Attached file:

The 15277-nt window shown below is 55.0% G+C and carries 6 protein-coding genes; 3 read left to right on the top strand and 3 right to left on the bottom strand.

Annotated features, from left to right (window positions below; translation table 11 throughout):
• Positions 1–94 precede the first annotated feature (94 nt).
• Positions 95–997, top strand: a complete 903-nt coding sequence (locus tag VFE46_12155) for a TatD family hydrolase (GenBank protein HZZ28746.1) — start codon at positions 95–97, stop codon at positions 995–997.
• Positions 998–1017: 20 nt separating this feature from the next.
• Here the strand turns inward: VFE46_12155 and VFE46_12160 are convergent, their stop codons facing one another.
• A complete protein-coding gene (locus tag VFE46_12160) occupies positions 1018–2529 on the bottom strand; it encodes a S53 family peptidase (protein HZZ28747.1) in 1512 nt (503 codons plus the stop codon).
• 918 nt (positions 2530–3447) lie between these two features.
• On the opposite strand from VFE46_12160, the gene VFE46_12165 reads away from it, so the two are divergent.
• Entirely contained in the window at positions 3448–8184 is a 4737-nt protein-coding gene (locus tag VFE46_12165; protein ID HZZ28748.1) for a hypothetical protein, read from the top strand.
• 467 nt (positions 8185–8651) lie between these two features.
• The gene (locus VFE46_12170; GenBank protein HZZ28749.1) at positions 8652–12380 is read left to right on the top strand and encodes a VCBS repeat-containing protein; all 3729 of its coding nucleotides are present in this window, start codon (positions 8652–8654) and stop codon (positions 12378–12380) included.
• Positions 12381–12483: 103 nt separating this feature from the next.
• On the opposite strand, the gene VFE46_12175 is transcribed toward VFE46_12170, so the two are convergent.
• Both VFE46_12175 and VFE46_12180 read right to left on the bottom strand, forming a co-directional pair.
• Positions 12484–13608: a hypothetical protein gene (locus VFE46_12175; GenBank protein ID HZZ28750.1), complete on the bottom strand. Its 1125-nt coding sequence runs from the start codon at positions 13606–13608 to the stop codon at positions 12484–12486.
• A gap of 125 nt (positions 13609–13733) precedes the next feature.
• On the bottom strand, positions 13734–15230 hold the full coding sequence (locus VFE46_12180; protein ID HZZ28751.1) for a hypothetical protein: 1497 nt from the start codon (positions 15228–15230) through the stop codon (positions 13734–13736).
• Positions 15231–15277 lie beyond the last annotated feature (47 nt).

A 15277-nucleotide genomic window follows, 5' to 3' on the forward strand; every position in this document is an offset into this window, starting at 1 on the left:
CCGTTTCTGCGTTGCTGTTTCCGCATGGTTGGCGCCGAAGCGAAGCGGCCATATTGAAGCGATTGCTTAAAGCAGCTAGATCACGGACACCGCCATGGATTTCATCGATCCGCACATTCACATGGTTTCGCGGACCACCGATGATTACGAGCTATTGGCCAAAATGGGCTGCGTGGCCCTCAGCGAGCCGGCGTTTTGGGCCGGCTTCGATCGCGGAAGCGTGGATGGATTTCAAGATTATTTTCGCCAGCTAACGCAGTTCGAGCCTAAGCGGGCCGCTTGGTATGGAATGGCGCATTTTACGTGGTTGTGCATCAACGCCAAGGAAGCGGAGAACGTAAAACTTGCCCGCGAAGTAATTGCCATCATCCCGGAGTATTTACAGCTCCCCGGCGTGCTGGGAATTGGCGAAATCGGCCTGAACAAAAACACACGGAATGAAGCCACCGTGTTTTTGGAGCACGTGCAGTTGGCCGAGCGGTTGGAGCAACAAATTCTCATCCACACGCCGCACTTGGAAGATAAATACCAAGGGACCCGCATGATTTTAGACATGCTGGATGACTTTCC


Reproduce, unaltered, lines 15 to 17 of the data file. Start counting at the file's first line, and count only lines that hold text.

• Both VFE46_12175 and VFE46_12180 read right to left on the bottom strand, forming a co-directional pair.
• Positions 12484–13608: a hypothetical protein gene (locus VFE46_12175; GenBank protein ID HZZ28750.1), complete on the bottom strand. Its 1125-nt coding sequence runs from the start codon at positions 13606–13608 to the stop codon at positions 12484–12486.
• A gap of 125 nt (positions 13609–13733) precedes the next feature.